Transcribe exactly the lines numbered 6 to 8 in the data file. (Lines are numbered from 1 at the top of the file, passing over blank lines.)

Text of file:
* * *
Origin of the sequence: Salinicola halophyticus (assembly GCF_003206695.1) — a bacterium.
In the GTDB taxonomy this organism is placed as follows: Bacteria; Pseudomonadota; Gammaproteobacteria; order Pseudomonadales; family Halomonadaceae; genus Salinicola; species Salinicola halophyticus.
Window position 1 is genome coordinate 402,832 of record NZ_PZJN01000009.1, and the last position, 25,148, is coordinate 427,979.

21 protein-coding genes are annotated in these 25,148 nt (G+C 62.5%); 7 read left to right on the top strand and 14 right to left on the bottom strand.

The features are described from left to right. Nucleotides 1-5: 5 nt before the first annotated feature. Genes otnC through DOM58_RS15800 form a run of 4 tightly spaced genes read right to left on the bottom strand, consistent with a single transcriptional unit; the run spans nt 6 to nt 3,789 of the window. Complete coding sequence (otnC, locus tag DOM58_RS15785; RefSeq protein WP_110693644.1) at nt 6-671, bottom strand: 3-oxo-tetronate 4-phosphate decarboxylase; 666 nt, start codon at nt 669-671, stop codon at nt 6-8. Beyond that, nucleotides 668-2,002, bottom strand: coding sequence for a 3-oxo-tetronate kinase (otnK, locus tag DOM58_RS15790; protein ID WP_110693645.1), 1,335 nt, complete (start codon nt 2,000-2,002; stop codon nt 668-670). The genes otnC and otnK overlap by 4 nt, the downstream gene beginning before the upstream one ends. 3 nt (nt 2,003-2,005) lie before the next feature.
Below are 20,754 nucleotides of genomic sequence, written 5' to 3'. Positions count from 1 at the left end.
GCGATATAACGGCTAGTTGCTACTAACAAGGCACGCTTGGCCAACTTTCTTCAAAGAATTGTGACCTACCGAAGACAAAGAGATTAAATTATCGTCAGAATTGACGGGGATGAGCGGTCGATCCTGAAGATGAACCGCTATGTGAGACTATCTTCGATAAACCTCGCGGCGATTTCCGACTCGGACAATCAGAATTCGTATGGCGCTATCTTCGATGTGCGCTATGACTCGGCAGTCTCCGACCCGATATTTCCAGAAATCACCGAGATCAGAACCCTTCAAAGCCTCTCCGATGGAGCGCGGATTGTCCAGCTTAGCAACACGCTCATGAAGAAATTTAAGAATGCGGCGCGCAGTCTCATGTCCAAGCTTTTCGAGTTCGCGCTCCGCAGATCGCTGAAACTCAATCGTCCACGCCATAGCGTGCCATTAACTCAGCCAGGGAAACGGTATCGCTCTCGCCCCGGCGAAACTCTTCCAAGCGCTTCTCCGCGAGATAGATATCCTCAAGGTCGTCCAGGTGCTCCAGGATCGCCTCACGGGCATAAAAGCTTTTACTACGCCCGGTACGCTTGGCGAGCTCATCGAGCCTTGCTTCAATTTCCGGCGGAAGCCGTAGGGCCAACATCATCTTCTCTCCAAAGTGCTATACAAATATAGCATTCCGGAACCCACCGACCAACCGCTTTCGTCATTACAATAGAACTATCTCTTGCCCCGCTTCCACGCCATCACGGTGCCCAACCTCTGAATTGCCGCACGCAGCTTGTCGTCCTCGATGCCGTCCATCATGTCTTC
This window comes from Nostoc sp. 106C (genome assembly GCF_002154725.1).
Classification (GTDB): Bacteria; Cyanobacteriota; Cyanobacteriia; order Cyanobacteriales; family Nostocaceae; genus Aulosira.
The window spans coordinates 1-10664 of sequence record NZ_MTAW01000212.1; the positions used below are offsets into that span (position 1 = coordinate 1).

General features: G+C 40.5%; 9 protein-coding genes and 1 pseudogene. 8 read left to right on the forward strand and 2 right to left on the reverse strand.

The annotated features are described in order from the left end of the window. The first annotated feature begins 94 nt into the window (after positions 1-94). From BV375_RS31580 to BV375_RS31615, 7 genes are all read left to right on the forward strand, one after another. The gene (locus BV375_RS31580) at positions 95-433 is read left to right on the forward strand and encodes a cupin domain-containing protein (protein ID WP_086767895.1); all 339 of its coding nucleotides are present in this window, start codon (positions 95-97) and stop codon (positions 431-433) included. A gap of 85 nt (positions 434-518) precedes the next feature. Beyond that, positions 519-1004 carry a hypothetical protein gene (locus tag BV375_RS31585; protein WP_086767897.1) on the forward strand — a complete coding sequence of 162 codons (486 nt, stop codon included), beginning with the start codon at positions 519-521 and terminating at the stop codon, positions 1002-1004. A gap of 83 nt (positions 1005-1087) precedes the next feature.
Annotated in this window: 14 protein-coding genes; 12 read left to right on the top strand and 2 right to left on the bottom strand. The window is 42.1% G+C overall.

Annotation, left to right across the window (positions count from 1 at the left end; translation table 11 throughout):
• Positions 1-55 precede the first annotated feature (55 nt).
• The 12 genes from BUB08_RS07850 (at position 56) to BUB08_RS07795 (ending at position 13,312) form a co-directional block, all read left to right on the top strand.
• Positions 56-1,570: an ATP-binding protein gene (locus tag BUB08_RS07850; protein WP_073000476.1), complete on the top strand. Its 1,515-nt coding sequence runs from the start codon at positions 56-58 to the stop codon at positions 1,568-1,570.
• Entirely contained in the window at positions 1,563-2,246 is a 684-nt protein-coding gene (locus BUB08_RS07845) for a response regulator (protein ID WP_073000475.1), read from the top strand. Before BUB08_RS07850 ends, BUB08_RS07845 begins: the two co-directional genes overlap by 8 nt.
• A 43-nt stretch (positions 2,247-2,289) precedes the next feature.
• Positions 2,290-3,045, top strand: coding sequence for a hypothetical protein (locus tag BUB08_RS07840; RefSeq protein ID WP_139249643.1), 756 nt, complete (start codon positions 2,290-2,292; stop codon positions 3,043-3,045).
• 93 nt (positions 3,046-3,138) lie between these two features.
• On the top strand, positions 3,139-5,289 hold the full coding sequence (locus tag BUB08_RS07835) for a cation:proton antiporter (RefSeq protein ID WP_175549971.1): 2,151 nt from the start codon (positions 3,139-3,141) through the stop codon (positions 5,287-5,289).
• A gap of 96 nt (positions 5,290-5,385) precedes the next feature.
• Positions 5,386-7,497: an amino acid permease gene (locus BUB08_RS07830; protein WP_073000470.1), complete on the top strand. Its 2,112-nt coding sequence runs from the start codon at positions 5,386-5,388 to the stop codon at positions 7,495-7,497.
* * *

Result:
Below are 20,754 nucleotides of genomic sequence, written 5' to 3'. Positions count from 1 at the left end.
GCGATATAACGGCTAGTTGCTACTAACAAGGCACGCTTGGCCAACTTTCTTCAAAGAATTGTGACCTACCGAAGACAAAGAGATTAAATTATCGTCAGAATTGACGGGGATGAGCGGTCGATCCTGAAGATGAACCGCTATGTGAGACTATCTTCGATAAACCTCGCGGCGATTTCCGACTCGGACAATCAGAATTCGTATGGCGCTATCTTCGATGTGCGCTATGACTCGGCAGTCTCCGACCCGATATTTCCAGAAATCACCGAGATCAGAACCCTTCAAAGCCTCTCCGATGGAGCGCGGATTGTCCAGCTTAGCAACACGCTCATGAAGAAATTTAAGAATGCGGCGCGCAGTCTCATGTCCAAGCTTTTCGAGTTCGCGCTCCGCAGATCGCTGAAACTCAATCGTCCACGCCATAGCGTGCCATTAACTCAGCCAGGGAAACGGTATCGCTCTCGCCCCGGCGAAACTCTTCCAAGCGCTTCTCCGCGAGATAGATATCCTCAAGGTCGTCCAGGTGCTCCAGGATCGCCTCACGGGCATAAAAGCTTTTACTACGCCCGGTACGCTTGGCGAGCTCATCGAGCCTTGCTTCAATTTCCGGCGGAAGCCGTAGGGCCAACATCATCTTCTCTCCAAAGTGCTATACAAATATAGCATTCCGGAACCCACCGACCAACCGCTTTCGTCATTACAATAGAACTATCTCTTGCCCCGCTTCCACGCCATCACGGTGCCCAACCTCTGAATTGCCGCACGCAGCTTGTCGTCCTCGATGCCGTCCATCATGTCTTC
This window comes from Nostoc sp. 106C (genome assembly GCF_002154725.1).